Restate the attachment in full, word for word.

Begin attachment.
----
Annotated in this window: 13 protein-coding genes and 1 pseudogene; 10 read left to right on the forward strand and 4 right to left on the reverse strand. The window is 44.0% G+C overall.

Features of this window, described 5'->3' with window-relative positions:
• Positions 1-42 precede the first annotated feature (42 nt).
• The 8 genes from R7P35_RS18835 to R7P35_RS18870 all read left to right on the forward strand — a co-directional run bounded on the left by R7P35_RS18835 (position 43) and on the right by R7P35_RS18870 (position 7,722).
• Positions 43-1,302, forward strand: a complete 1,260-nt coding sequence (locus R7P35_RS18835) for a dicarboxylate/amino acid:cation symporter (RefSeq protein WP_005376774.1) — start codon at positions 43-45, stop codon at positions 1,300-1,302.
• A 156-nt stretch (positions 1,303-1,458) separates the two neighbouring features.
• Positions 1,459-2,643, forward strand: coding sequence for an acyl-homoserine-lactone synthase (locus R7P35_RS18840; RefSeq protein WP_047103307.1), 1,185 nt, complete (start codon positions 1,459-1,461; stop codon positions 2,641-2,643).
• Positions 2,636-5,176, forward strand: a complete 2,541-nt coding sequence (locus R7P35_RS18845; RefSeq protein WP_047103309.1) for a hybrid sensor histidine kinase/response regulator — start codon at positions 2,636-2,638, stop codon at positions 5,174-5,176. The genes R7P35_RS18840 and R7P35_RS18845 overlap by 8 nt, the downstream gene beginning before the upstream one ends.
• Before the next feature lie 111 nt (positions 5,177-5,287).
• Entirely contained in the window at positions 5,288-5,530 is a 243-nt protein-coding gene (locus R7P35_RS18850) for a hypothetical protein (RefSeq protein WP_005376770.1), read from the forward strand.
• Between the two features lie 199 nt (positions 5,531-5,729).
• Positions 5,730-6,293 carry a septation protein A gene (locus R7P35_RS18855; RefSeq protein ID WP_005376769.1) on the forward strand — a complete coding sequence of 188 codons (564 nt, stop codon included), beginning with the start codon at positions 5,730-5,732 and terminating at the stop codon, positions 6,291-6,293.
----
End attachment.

Annotated in this window: 13 protein-coding genes and 1 pseudogene; 10 read left to right on the forward strand and 4 right to left on the reverse strand. The window is 44.0% G+C overall.

Features of this window, described 5'->3' with window-relative positions:
• Positions 1-42 precede the first annotated feature (42 nt).
• The 8 genes from R7P35_RS18835 to R7P35_RS18870 all read left to right on the forward strand — a co-directional run bounded on the left by R7P35_RS18835 (position 43) and on the right by R7P35_RS18870 (position 7,722).
• Positions 43-1,302, forward strand: a complete 1,260-nt coding sequence (locus R7P35_RS18835) for a dicarboxylate/amino acid:cation symporter (RefSeq protein WP_005376774.1) — start codon at positions 43-45, stop codon at positions 1,300-1,302.
• A 156-nt stretch (positions 1,303-1,458) separates the two neighbouring features.
• Positions 1,459-2,643, forward strand: coding sequence for an acyl-homoserine-lactone synthase (locus R7P35_RS18840; RefSeq protein WP_047103307.1), 1,185 nt, complete (start codon positions 1,459-1,461; stop codon positions 2,641-2,643).
• Positions 2,636-5,176, forward strand: a complete 2,541-nt coding sequence (locus R7P35_RS18845; RefSeq protein WP_047103309.1) for a hybrid sensor histidine kinase/response regulator — start codon at positions 2,636-2,638, stop codon at positions 5,174-5,176. The genes R7P35_RS18840 and R7P35_RS18845 overlap by 8 nt, the downstream gene beginning before the upstream one ends.
• Before the next feature lie 111 nt (positions 5,177-5,287).
• Entirely contained in the window at positions 5,288-5,530 is a 243-nt protein-coding gene (locus R7P35_RS18850) for a hypothetical protein (RefSeq protein WP_005376770.1), read from the forward strand.
• Between the two features lie 199 nt (positions 5,531-5,729).
• Positions 5,730-6,293 carry a septation protein A gene (locus R7P35_RS18855; RefSeq protein ID WP_005376769.1) on the forward strand — a complete coding sequence of 188 codons (564 nt, stop codon included), beginning with the start codon at positions 5,730-5,732 and terminating at the stop codon, positions 6,291-6,293.